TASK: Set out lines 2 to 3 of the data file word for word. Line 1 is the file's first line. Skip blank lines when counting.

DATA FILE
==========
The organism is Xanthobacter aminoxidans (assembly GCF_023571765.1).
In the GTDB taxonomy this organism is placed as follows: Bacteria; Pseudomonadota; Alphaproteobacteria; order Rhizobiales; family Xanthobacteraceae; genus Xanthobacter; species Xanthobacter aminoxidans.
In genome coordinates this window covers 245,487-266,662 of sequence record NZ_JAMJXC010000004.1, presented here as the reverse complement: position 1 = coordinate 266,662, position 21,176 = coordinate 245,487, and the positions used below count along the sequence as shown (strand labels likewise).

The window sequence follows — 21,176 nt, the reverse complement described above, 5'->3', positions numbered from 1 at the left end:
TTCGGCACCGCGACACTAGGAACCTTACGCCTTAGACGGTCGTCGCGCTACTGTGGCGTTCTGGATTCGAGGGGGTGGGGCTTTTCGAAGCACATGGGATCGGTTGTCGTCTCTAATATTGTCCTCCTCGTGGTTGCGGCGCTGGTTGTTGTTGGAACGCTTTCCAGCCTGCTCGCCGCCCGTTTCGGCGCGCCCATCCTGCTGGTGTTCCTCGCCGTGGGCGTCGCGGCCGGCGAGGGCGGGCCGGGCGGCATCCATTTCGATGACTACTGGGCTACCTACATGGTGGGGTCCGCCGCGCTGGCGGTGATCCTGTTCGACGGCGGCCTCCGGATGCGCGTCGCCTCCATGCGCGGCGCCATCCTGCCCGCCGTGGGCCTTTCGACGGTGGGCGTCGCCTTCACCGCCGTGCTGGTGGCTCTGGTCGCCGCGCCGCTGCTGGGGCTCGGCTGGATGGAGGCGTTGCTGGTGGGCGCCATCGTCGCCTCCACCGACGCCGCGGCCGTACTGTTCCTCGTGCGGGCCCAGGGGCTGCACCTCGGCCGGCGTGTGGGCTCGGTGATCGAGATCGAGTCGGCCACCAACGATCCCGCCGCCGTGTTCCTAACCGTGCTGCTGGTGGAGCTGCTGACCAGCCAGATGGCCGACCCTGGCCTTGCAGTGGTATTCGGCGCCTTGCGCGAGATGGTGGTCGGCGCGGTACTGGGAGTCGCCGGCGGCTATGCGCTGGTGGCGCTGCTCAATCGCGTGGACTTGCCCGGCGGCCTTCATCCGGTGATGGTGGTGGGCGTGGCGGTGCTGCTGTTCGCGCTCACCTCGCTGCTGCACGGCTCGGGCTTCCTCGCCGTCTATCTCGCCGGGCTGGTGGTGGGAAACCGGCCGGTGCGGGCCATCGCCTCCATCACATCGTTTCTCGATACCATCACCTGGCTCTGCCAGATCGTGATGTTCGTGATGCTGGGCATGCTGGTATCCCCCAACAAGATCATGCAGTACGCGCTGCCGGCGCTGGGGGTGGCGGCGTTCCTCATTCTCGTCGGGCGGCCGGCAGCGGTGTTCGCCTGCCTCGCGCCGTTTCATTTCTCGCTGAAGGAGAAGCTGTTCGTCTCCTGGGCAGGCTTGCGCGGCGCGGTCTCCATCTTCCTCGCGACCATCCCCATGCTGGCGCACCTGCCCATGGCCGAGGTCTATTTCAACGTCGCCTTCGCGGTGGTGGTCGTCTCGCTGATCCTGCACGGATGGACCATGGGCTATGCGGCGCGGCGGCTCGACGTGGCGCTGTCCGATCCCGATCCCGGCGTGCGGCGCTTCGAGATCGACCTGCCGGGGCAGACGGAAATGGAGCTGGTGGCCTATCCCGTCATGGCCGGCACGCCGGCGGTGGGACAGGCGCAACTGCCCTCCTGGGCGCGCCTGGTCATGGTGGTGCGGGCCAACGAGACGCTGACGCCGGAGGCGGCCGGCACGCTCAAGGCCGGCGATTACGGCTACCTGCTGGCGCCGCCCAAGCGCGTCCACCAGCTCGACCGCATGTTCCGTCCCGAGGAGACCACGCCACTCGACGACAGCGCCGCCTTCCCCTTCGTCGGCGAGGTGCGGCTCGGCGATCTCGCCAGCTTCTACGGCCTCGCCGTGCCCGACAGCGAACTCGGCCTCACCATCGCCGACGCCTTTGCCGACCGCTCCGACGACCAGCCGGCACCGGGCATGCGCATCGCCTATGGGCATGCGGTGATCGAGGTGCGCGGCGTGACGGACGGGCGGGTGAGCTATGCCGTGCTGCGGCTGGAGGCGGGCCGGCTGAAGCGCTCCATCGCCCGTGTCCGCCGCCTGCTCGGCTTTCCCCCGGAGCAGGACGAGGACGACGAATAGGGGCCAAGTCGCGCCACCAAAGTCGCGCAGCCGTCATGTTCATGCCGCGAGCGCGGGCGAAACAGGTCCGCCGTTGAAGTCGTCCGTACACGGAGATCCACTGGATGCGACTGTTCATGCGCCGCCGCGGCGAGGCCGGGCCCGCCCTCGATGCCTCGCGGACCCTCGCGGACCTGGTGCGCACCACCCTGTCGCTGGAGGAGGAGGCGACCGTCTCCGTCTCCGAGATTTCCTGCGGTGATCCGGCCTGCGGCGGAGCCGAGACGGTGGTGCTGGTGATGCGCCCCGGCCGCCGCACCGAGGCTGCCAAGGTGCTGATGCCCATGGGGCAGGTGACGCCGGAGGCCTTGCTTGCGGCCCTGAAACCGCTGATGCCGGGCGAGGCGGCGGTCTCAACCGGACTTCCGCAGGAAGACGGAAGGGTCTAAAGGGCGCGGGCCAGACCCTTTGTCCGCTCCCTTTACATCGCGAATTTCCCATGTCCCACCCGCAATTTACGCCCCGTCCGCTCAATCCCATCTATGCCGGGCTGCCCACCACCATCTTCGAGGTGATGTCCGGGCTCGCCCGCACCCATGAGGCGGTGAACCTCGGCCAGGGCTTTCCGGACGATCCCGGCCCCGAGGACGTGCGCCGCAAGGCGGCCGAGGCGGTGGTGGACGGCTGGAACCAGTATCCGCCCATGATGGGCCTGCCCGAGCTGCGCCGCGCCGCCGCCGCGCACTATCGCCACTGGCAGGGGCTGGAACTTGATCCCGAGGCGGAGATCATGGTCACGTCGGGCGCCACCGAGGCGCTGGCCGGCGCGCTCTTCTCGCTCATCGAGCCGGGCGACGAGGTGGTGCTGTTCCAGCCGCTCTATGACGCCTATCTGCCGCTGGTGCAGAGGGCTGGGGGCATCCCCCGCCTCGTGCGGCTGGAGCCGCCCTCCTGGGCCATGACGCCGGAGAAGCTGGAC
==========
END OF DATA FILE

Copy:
In the GTDB taxonomy this organism is placed as follows: Bacteria; Pseudomonadota; Alphaproteobacteria; order Rhizobiales; family Xanthobacteraceae; genus Xanthobacter; species Xanthobacter aminoxidans.
In genome coordinates this window covers 245,487-266,662 of sequence record NZ_JAMJXC010000004.1, presented here as the reverse complement: position 1 = coordinate 266,662, position 21,176 = coordinate 245,487, and the positions used below count along the sequence as shown (strand labels likewise).